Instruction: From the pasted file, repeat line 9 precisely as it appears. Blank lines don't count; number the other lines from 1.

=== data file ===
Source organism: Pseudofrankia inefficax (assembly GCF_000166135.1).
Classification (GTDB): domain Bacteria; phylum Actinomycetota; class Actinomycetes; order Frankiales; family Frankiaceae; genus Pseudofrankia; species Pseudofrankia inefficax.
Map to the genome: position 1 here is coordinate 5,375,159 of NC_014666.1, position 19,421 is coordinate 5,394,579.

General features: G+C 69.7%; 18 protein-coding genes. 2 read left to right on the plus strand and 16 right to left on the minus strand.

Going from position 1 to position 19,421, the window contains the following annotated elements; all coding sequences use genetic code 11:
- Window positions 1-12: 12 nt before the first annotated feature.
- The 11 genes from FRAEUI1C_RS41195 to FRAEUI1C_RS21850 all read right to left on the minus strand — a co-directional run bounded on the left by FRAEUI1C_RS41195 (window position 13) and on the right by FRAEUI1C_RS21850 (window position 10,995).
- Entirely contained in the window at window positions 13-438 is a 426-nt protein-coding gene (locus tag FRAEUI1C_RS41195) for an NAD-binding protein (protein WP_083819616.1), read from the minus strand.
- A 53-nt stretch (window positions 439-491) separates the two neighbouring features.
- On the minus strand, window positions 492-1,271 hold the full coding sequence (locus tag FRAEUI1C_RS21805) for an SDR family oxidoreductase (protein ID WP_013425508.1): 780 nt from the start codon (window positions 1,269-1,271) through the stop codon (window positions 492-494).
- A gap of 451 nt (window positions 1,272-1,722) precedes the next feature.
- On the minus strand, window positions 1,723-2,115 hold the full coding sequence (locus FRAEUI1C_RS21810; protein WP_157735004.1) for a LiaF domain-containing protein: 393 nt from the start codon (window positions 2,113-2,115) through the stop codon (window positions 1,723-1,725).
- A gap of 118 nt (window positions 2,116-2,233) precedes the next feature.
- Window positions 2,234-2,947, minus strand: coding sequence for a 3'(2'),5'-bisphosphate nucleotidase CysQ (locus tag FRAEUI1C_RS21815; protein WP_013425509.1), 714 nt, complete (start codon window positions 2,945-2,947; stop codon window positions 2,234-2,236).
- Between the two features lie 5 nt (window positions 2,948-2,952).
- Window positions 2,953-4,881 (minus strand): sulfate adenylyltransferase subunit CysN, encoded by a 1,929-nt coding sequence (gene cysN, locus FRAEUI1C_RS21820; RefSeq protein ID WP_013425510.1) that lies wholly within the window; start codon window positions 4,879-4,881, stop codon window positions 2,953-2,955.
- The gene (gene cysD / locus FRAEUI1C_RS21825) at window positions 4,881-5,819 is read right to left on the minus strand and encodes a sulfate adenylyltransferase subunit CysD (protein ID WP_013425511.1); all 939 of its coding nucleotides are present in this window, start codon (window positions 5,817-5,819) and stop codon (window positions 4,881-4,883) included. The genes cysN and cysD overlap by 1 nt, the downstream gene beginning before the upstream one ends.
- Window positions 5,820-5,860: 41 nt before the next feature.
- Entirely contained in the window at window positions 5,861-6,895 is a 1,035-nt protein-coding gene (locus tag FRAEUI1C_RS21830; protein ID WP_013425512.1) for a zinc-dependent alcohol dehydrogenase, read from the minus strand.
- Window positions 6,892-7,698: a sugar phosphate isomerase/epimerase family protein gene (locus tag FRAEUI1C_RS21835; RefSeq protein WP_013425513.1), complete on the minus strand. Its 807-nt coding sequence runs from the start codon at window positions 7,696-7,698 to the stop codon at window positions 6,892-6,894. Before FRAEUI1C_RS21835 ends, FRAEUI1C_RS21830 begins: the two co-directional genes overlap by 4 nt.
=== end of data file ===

- A 53-nt stretch (window positions 439-491) separates the two neighbouring features.